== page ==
The prosecution presented UCPB Check No. ARA 168341, 9 UCPB Check Return Slip dated August 5, 1993 stating that Check No. ARA 168341 was returned unpaid due to "account closed"; 10 a demand letter addressed to petitioner dated August 9, 1993; 11 registry return slip; 12 a copy of the complaint affidavit of private complainant; 13 signature card of the current account of petitioner and Bautista at UCPB; 14 and the bank

statement of the current account of petitioner and Bautista dated January 31, 1992 reflecting that said account has been closed on said date. 15

For the defense, petitioner testified that: it is Bautista who is the sole owner of Unlad; he knew Bautista and became his "compadre" because of Bautista’s wife who was his employee; he does not know anything about the check issued by Bautista in favor of Bergado nor did he receive any amount from Bergado or any other person; he agreed to open an account with Bautista in 1988 because Bautista promised to give him 5% interest from the proceeds of loans that will be made in favor of other people from said account; before July of 1989, Bautista also asked him to sign several checks in exchange for 2.5% interest a month from the proceeds of loan to be made in favor of other people; after July 1989, he terminated his accommodation arrangement with Bautista after learning that Bautista was also giving 5% interest to other investors without any accommodation agreement; he asked for the checks he previously signed but Bautista refused to return them saying that he did not have them anymore; and inspite of these, he continued investing in Bautista’s business in the amount of more than P500,000.00. 16

On cross-examination, petitioner admitted that he signed several checks in blank on different occasions; that he was the one who asked and insisted that Bautista execute Exhs. "1" and "2", affidavits of Bautista stating that Unlad shall be Bautista’s sole responsibility; and that despite having severed his relationship with Bautista in July of 1989, he did not inform UCPB Araneta, Quezon City branch of such fact and he continued investing in Unlad, from July 1989 to April 1994. 17

To bolster his claim, petitioner presented: an affidavit executed by Bautista dated May 31, 1993 stating that Bautista is the sole proprietor of Unlad and that any business transaction entered into by Unlad shall be Bautista’s personal responsibility; 18 an affidavit executed by Bautista on June 4, 1990, stating that petitioner is no longer connected with Unlad and that petitioner should not be held liable regarding any transaction entered into by Unlad after July 1989 since petitioner is no longer a signatory; 19 a business permit issued by the Municipality of Calapan certifying that Bautista has been granted a permit to operate a "general merchandise"; 20 a certification from the Department of Trade and Industry, Oriental Mindoro Provincial Office stating that Unlad is registered in the name of Cesar Bautista and/or Placer Bautista; 21 orders of attachment issued by the Regional Trial Court of Oriental Mindoro on the properties of Bautista and petitioner; 22 and checks issued by Bautista in favor of petitioner and his wife Amelia Lee. 23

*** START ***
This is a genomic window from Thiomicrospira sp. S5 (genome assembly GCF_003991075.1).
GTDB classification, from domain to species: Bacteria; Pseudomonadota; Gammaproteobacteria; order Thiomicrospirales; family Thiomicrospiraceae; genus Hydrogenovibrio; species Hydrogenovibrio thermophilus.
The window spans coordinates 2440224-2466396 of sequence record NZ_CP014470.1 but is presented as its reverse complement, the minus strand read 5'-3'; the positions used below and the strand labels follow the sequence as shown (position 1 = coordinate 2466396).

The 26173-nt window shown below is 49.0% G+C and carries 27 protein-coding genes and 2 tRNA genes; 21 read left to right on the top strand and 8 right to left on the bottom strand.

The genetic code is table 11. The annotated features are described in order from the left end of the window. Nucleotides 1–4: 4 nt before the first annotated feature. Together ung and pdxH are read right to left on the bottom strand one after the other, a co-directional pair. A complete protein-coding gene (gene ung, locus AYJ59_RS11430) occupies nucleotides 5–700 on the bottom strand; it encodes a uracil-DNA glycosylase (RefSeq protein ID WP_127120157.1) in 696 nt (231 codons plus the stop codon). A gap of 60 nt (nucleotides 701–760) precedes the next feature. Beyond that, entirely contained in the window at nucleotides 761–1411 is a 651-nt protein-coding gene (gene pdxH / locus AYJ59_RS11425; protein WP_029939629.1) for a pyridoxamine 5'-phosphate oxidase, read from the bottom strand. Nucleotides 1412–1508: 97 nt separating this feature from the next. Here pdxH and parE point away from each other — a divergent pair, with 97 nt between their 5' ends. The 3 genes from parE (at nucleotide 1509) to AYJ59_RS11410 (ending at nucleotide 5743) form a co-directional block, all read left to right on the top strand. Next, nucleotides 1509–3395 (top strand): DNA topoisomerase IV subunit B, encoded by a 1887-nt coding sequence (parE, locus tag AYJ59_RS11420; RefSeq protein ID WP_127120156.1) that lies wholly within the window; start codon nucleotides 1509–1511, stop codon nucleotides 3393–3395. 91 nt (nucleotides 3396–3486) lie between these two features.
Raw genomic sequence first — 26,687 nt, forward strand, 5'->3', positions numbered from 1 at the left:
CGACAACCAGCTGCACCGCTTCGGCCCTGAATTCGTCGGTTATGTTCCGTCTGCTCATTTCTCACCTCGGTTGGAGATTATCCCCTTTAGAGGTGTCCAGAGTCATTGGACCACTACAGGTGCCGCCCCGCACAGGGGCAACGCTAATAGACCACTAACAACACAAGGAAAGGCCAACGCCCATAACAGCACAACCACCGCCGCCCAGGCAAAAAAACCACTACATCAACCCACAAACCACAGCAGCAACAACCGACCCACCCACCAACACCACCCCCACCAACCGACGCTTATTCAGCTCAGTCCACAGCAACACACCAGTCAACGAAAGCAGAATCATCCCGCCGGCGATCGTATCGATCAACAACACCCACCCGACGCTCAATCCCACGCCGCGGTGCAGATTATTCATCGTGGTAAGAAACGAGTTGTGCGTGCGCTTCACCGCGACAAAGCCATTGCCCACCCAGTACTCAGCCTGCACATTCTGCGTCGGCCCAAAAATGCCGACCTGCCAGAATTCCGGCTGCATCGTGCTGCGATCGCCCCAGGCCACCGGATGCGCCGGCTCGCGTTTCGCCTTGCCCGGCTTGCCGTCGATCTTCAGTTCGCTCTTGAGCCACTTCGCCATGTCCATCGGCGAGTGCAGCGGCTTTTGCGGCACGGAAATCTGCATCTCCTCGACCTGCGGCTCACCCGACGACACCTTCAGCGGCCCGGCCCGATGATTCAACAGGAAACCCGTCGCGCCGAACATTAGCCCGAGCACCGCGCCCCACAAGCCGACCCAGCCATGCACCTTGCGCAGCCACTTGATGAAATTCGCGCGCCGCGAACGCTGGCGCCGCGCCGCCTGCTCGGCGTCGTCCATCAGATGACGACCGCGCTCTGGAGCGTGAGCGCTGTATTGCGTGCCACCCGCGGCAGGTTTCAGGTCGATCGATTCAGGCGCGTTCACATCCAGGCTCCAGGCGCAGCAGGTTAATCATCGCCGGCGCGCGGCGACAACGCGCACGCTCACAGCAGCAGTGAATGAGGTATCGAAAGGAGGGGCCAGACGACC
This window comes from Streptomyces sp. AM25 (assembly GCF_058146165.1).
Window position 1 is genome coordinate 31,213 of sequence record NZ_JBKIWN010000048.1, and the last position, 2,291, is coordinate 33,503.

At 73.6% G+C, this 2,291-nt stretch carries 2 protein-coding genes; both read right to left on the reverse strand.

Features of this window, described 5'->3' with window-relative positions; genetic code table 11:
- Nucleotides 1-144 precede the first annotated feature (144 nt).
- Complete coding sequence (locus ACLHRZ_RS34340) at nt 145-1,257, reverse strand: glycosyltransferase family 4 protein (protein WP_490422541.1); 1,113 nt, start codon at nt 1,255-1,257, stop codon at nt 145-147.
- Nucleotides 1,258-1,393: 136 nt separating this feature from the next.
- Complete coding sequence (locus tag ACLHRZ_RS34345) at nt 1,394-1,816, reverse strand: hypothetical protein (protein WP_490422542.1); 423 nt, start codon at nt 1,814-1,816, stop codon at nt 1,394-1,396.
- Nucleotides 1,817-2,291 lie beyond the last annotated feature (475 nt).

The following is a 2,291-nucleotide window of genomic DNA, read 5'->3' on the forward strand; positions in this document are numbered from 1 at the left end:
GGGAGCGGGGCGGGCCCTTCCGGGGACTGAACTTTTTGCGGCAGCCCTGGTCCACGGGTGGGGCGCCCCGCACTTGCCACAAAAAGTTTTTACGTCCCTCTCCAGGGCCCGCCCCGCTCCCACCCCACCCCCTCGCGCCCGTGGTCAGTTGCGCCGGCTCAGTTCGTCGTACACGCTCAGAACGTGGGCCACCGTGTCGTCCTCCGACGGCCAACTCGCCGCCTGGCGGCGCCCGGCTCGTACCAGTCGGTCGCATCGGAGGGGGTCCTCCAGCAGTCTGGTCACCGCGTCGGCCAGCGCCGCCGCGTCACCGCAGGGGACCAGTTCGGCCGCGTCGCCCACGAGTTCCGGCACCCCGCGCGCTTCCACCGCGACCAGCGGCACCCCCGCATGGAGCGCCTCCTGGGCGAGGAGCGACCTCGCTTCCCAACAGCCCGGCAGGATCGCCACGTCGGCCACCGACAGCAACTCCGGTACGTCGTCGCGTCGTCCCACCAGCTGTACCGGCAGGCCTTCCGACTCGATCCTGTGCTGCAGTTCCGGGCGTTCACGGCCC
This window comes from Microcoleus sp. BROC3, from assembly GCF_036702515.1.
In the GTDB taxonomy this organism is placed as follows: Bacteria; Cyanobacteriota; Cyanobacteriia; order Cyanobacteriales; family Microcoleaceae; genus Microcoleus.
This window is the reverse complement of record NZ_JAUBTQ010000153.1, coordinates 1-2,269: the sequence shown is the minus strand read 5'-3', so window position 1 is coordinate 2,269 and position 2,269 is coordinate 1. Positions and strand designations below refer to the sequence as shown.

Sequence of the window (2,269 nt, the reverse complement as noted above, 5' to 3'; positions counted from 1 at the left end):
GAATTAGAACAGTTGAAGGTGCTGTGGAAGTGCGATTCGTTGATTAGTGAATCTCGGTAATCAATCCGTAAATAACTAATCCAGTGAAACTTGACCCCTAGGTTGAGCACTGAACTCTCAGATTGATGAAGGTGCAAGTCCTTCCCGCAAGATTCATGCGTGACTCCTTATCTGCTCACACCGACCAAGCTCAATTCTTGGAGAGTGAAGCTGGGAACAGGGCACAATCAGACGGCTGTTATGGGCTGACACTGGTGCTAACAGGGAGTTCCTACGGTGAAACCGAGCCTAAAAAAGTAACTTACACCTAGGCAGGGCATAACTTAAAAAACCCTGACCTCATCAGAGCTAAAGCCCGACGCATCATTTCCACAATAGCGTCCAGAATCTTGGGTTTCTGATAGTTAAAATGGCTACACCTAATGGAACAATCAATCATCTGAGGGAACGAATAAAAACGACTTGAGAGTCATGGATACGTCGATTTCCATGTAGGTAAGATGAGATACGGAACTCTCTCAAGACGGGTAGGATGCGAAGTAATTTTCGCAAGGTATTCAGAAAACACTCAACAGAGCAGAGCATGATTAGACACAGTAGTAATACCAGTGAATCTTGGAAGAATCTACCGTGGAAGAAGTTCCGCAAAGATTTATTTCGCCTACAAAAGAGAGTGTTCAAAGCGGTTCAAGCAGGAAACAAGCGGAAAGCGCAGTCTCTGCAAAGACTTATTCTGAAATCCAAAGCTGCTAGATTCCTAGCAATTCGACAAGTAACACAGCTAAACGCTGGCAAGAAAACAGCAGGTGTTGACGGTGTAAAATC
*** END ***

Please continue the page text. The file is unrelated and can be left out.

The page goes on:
On July 22, 1997, the RTC promulgated its decision, the dispositive portion of which reads as follows:

WHEREFORE, judgment is hereby rendered in this case finding accused Benjamin Lee guilty beyond reasonable doubt of Violation of Batas Pambansa Blg. 22 and accordingly sentences him to suffer an imprisonment of one (1) year of prision correccional, and to pay the offended party P980,000.00 and to pay a fine of P200,000.00 with subsidiary imprisonment in case of insolvency and non-payment of the fine by the accused.

SO ORDERED. 24

Petitioner went to the Court of Appeals which modified the trial court’s judgment, thus:

WHEREFORE, the Decision is hereby MODIFIED by imposing a penalty of one (1) year and for the accused to pay the private party the sum of Nine Hundred Eighty Thousand Pesos (P980,000.00) as civil indemnity.

With cost against the accused.

SO ORDERED. 25

Petitioner’s motion for reconsideration was denied on October 11, 2000.

Hence, the present petition with the following assignment of errors:

1. THE COURT A QUO COMMITTED A REVERSIBLE ERROR OF LAW IN DISREGARDING PETITIONER’S DEFENSE THAT HE HAD ALREADY SEVERED, SINCE JULY 1989, HIS ACCOMODATION ARRANGEMENT WITH HIS CO- ACCUSED BAUTISTA WHO WAS SOLELY RESPONSIBLE FOR ALL THE TRANSACTIONS ENTERED INTO BY UNLAD COMMERCIAL ENTERPRISES AND THEREFORE PETITIONER HAD NO KNOWLEDGE OF THE SUFFICIENCY OR INSUFFICIENCY OF FUNDS OF UNLAD’S BANK ACCOUNT.

2. THE COURT A QUO HAS DECIDED IN (A) WAY NOT IN ACCORD WITH LAW IN FAILING TO RULE THAT THE

SUBJECT CHECK, UCPB CHECK NO. ARA 168341, WAS NOT ISSUED BY PETITIONER TO PRIVATE COMPLAINANT ON ACCOUNT OR FOR VALUE.

3. THE COURT A QUO COMMITTED AN ERROR OF LAW WHEN IT FAILED TO CONSIDER THAT AT THE TIME THE

SUBJECT CHECK WAS ISSUED BY BAUTISTA IN FAVOR OF PRIVATE COMPLAINANT, THE LATTER WAS ALREADY AWARE THAT THE RESPECTIVE ESTATES OF THE ACCUSED WERE ALREADY ATTACHED BY THE REGIONAL TRIAL COURT OF CALAPAN, ORIENTAL MINDORO.

4. THE COURT A QUO COMMITTED A REVERSIBLE ERROR OF FACT AND LAW IN NOT ACQUITTING PETITIONER